Don't be racist toward farm workers with COVID-19, says Brantford's health unit

The presence of 119 quarantined migrant workers from Mexico is drumming up racism in Brantford, says the acting medical officer of health. And she's warning people to knock it off.

'What happened is not the fault of these workers,' says the acting medical officer of health

There are 119 migrant workers from Scotlynn Group staying at hotels in Brantford. (Google)

The presence of 119 quarantined migrant workers from Mexico is drumming up racism in Brantford, says the acting medical officer of health. And she wants people to knock it off.

Dr. Elizabeth Urbantke says a small handful of angry residents have been calling the Brant County Health Unit with bigoted vitriol about quarantined workers from Scotlynn Group in Vittoria, Ont. The workers are staying in Brantford hotels.

People have always used viruses as an excuse to be racist, Brantford's joint emergency operations centre said in a statement. Some people have wanted to know how they could help the workers, which is closer to "the Brantford I know," Urbantke said.

"Unfortunately, we've received calls and emails, I will say from a small segment of our community, who have unfairly targeted these seasonal farm workers," she said during a media call Friday.

"With all that's going on in the world right now, more than ever, we need to stand up and take care of one another."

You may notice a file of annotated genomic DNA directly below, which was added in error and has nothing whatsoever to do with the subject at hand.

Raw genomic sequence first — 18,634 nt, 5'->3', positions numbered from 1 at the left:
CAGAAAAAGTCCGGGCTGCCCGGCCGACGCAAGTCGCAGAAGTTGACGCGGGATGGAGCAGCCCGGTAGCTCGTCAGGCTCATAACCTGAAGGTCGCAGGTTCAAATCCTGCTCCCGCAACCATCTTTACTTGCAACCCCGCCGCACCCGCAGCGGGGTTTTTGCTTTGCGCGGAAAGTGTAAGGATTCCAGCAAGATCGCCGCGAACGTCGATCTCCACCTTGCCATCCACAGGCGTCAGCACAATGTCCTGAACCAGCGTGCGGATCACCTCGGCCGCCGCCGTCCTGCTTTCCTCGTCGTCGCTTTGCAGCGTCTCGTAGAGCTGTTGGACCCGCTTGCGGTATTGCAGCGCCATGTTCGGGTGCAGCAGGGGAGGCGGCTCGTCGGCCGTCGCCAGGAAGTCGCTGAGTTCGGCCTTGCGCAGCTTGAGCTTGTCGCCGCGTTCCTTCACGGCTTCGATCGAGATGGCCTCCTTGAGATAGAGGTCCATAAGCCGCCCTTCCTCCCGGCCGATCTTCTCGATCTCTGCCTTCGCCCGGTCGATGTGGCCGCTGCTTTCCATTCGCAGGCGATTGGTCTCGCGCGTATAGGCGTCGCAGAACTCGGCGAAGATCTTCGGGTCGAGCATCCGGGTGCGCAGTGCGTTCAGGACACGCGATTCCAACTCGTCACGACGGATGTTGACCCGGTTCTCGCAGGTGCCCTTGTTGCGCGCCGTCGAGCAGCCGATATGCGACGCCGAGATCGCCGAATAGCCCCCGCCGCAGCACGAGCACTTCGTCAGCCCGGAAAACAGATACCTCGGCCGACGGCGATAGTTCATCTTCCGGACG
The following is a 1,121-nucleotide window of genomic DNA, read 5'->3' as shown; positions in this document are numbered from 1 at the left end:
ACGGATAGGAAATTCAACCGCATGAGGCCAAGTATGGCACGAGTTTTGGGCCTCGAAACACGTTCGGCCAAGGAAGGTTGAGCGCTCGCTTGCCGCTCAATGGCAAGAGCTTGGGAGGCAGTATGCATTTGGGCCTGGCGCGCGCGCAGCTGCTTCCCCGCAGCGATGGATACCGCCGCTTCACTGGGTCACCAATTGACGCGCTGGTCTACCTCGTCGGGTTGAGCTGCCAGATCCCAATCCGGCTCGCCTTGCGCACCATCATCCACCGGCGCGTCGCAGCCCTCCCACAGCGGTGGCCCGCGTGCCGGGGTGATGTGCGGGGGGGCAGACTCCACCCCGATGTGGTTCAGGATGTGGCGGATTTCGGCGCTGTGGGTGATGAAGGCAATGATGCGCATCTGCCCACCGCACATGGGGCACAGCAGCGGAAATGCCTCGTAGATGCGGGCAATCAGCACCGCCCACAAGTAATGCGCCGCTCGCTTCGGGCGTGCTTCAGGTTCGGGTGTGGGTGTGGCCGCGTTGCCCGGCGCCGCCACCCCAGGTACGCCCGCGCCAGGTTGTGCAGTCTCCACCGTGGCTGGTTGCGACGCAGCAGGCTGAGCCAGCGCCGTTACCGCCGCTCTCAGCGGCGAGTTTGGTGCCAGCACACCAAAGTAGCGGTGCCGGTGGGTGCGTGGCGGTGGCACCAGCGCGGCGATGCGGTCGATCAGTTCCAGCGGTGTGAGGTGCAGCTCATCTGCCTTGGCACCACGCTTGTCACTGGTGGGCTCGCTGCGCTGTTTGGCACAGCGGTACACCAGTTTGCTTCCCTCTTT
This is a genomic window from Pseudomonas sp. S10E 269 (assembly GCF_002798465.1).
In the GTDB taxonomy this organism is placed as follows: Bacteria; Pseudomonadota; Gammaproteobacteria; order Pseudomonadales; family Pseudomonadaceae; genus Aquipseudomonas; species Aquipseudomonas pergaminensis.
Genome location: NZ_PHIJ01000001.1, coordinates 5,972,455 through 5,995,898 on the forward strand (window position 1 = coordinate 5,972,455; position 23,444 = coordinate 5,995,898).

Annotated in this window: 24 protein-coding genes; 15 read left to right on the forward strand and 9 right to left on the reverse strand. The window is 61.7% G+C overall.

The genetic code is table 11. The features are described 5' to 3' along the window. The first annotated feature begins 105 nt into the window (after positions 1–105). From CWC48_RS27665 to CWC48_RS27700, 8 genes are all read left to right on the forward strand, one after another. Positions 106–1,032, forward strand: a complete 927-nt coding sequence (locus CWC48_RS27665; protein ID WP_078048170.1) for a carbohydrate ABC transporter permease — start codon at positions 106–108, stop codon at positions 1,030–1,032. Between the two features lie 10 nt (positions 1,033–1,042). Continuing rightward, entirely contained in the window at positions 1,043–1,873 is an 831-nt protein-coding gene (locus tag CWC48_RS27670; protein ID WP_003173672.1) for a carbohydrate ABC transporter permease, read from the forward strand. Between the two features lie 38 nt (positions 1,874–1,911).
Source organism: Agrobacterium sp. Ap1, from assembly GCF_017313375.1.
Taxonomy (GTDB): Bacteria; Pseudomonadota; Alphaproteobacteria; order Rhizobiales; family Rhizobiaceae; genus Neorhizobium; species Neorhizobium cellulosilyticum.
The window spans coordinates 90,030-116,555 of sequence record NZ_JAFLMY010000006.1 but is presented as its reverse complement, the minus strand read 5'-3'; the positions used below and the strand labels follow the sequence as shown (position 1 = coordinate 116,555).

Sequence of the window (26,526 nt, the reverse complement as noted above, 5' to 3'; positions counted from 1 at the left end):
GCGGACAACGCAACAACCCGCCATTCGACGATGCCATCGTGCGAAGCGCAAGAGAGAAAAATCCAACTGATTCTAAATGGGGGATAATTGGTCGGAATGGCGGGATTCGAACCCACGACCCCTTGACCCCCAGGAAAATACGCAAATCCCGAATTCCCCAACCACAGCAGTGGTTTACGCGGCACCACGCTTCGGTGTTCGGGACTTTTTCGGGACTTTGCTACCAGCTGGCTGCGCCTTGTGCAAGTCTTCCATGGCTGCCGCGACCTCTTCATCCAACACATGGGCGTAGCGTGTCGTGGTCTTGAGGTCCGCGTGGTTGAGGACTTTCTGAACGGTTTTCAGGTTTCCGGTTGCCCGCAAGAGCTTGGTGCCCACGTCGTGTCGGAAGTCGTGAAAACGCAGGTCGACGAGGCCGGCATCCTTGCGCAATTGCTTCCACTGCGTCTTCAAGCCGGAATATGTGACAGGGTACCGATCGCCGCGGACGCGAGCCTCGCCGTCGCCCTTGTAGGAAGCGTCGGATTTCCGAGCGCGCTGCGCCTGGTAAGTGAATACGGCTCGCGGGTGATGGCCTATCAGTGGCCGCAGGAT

"What happened is not the fault of these workers." 

Scotlynn Group, which has several farms, has experienced one of Ontario's largest COVID-19 outbreaks among seasonal farm workers. The Norfolk County company ships fruits and vegetables across Canada and the U.S.

All told, 164 people have tested positive at Scotlynn, and 53 have tested negative. Four workers are in hospital and two are in intensive care. Some workers are quarantined at the Vittoria farm, while 119 others are at a Brantford hotels. 

The Haldmand-Norfolk Health Unit has also tested 100 people who may have been in close contact with Scotlynn employees, and four have tested positive. It also tested workers at Mike's No Frills in Port Dover, where the workers shop, and the No Frills workers have all tested negative.

The presence of the workers in Brantford hotels has caused some friction between the two areas. At first, the Haldimand-Norfolk Health Unit didn't involve Brant/Brantford, which has had fewer than 10 active COVID-19 cases for weeks.

Mayor Kevin Davis of Brantford said this week that his city had no notice that the workers were coming, and that an influx of people with COVID-19 could overwhelm the health-care system.

"I will be asking the province to investigate the handling of this matter," he said, "and why it was that we are dealing with the consequences of a farm outbreak outside of our community."

The workers already spent two weeks in isolation after arriving in Canada. 

The Brant County Health Unit is working with hotel staff on prevention measures, it says, and the workers are also respecting and complying with isolation protocols. 

About the Author

Samantha Craggs is a CBC News reporter based in Hamilton, Ont. She has a particular interest in politics and social justice stories, and tweets live from Hamilton city hall. Follow her on Twitter at @SamCraggsCBC, or email her at samantha.craggs@cbc.ca